President Ramaphosa announced on 15 March that schools would close within days for just over three weeks, as opposed to the originally planned one week of school holidays. This is in line with steps taken across the world to reduce the spread of the new coronavirus. This is a sudden change of plan, and closures may be extended. What should South Africans look out for? What can they do to limit the adverse effects of this disruption on education?
RESEP education research has a strong emphasis on empirical research in a broad range of policy-related issues including teacher knowledge and training, early-childhood outcomes, accountability, socioeconomic status, and school effectiveness. Policy application is one of the central aims of the research.
The coronavirus pandemic working its way through South African society will have many knock-on effects, one of them will be hunger and malnutrition as 9-million children no longer receive free school meals while their schools are shut.
On the 20th and 21st of February 2020, RESEP convened a workshop on education research with participation from academics from the University of Bristol (UK), the University of Bath (UK), the Tata Institute of Social Sciences (India), and Tribhuvan University (Nepal), as well as key policymakers and researchers from the DBE.
A recent paper by Martin Gustafsson shows that there have been significant improvements in reading in South Africa in recent years.
A revised PIRLS 2011 to 2016 trend for South Africa and the importance of analysing the underlying microdataStellenbosch Working Paper Series No. WP02/2020
Given South Africa’s weak performance in international testing programmes, there is a strong interest in gauging improvements within these programmes.
This paper estimates correspondence curves between mathematics and mathematical literacy scores for South African Matric Students from 2010 to 2018.
Two recent papers by RESEP’s Martin Gustafsson look into, firstly, the historical trends between nations in children’s reading and mathematics performance and, secondly, their future projections. These are based on three international evaluations: PIRLS, PISA and LLECE.
The reduction of class size is frequently argued to be a relatively simple, cost-effective way to improve learner outcomes in a wide array of contexts. However, methodological concerns regarding the appropriate use of observational data and endogeneity have led to a lack of consensus on this relationship in the literature.
This paper will aim to answer three questions: (1) Are girls absent from school during their periods? (2) If so, how large is the effect of menstruation on absenteeism? (3) Do the effects differ by socio-economic status (SES)?
Socio-economic status and educational outcomes are strongly linked across countries and education systems. However, a growing body of research documents the existence of students from disadvantaged socio-economic backgrounds who manage to achieve exceptional academic results.
This paper analyses the SA-SAMS school administration data that the Michael and Susan Dell Foundation in partnership with the Department of Basic Education collects quarterly from schools in order to assess its usefulness for better understanding the school system.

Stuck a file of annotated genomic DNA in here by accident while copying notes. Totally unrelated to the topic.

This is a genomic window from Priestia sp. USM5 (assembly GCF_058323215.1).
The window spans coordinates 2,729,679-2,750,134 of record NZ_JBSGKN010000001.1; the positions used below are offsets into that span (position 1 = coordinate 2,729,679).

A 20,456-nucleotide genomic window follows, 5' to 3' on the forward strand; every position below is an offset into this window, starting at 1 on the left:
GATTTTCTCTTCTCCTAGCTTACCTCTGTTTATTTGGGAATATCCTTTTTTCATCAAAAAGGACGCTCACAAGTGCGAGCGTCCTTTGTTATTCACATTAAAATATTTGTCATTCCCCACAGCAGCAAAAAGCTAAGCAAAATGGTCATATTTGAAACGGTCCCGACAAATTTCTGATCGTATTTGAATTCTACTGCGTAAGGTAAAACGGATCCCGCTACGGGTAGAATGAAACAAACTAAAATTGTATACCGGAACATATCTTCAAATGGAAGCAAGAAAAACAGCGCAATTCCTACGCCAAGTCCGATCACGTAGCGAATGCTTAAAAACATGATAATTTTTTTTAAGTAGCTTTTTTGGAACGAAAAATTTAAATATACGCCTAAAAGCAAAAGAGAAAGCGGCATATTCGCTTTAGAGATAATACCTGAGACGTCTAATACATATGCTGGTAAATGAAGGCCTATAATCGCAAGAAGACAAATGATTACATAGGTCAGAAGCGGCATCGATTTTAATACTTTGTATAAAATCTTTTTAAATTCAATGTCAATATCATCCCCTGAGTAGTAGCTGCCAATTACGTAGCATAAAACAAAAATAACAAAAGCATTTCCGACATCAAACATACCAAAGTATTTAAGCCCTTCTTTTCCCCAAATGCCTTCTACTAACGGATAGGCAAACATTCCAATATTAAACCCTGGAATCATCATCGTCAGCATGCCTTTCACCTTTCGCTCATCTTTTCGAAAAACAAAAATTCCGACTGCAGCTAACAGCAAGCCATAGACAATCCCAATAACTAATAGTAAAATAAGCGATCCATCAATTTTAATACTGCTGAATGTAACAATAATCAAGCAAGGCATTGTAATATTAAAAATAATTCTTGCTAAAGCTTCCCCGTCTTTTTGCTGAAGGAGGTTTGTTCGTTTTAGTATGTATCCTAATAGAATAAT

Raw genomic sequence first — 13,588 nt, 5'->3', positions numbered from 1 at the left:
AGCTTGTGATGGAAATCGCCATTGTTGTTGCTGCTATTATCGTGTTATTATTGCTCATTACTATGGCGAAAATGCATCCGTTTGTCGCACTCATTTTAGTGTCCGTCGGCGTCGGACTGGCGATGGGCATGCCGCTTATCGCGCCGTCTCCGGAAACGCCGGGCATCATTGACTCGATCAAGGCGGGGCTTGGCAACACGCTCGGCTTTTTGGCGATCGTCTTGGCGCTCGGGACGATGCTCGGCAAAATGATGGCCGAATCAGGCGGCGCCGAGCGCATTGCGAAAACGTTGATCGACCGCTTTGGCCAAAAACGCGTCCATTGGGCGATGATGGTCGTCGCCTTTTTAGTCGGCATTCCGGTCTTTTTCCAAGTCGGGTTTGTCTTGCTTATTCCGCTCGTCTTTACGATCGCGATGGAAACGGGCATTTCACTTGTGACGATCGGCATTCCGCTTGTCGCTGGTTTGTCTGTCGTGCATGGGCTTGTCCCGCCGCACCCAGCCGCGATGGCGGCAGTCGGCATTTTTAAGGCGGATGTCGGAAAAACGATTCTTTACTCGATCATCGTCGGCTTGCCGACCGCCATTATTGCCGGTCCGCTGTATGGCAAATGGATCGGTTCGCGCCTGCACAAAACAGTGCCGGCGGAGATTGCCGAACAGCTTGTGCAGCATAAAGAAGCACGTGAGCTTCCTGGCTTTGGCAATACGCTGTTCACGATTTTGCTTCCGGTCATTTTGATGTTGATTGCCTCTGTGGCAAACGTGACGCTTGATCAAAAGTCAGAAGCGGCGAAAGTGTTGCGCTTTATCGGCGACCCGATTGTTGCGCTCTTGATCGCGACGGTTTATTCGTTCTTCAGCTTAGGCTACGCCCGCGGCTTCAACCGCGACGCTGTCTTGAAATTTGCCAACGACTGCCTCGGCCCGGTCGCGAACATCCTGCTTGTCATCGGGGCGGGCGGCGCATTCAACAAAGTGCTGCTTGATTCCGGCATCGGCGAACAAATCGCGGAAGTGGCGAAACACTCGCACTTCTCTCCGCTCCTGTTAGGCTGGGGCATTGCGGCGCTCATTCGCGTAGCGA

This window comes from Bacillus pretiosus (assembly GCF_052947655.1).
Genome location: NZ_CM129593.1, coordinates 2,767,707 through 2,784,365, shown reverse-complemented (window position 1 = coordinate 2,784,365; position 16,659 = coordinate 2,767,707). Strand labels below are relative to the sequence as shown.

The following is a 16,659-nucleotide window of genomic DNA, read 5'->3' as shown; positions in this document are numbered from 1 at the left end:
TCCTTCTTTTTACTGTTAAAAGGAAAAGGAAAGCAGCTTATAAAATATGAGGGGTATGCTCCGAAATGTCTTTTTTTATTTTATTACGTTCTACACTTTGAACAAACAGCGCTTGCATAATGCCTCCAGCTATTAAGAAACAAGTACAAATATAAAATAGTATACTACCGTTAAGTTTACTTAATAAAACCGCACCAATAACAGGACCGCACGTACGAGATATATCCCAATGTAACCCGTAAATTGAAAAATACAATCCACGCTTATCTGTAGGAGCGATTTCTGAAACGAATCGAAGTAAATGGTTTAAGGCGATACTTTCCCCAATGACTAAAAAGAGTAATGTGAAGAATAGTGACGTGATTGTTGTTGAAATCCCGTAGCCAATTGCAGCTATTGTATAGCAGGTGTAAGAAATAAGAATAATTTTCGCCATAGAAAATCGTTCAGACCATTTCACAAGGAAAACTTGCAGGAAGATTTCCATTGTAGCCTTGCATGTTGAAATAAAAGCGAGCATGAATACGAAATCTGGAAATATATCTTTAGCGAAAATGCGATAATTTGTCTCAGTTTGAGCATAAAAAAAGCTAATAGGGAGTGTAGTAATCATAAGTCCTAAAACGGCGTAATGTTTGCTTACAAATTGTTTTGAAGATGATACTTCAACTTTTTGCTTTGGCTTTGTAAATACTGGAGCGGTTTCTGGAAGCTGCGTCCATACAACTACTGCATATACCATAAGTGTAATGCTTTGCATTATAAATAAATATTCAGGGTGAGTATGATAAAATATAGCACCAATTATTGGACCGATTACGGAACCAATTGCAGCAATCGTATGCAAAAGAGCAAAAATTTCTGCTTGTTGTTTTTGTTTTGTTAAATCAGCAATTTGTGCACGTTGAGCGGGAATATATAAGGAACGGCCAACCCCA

Over the period 2016 to 2018, RESEP were engaged in a study titled “Leadership for Literacy” funded by the ESRC/DFID. The project resulted in the collection of new data on reading in three African languages. In this research impact brief published by the REAL Centre, University of Cambridge, and The Impact Initiative, the impact of this work to establish tentative benchmarks in African languages is highlighted.
RESEP led an introductory training course on quantitative data analysis for researchers in education in Stellenbosch from 11 to 15 November. The course was attended by 29 participants working in education, and included graduate students, researchers, NGO memebers and policymakers from across South Africa. Funding was provided by the Allan Gray Orbis Foundation Endowment as part of RESEP’s Early Learning Programme.
Wills, G., 2019. School leadership and management: Identifying linkages with learning and structural inequalities. In South African Schooling: The Enigma of Inequality (pp. 301-320). Springer, Cham.
Taylor, N., Wills, G. and Hoadley, U., 2019. Addressing the ‘leadership conundrum ’through a mixed methods study of school leadership for literacy. Research in Comparative and International Education, 14(1), pp.30-53.
Abstract: This paper investigates a disruption hypothesis that student learning is lost as a direct consequence of teacher strike action in South Africa. At face…
Book: Improving Early Literacy Outcomes Chapter: Assessing Early Literacy Outcomes in Burkina Faso and Senegal: Using DHS and PASEC to Combine Access and Quality https://brill.com/view/title/55194?lang=en…
Spaull, N. (2019). Learning to Read and Write for Meaning and Pleasure. In Spaull, N. & Comings, J. (Eds), Improving Early Literacy Outcomes. Leiden, The Netherlands: Brill
Spaull, N. & Pretorius, E. (2019). Still Falling at the First Hurdle: Examining Early grade Reading in South Africa. In Spaull, N., & Jansen, J. (Eds), South African Schooling: The Enigma of Inequality. Springer Nature. Cham, Switzerland.